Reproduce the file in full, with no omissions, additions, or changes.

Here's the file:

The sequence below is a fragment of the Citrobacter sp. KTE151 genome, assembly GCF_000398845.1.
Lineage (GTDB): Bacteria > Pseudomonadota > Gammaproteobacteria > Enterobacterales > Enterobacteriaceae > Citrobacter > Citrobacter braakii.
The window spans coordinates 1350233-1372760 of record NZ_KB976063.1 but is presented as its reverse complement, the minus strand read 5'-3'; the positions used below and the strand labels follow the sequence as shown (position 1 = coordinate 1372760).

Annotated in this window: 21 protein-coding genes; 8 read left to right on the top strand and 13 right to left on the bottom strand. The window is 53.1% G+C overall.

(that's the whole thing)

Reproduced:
The sequence below is a fragment of the Citrobacter sp. KTE151 genome, assembly GCF_000398845.1.
Lineage (GTDB): Bacteria > Pseudomonadota > Gammaproteobacteria > Enterobacterales > Enterobacteriaceae > Citrobacter > Citrobacter braakii.
The window spans coordinates 1350233-1372760 of record NZ_KB976063.1 but is presented as its reverse complement, the minus strand read 5'-3'; the positions used below and the strand labels follow the sequence as shown (position 1 = coordinate 1372760).

Annotated in this window: 21 protein-coding genes; 8 read left to right on the top strand and 13 right to left on the bottom strand. The window is 53.1% G+C overall.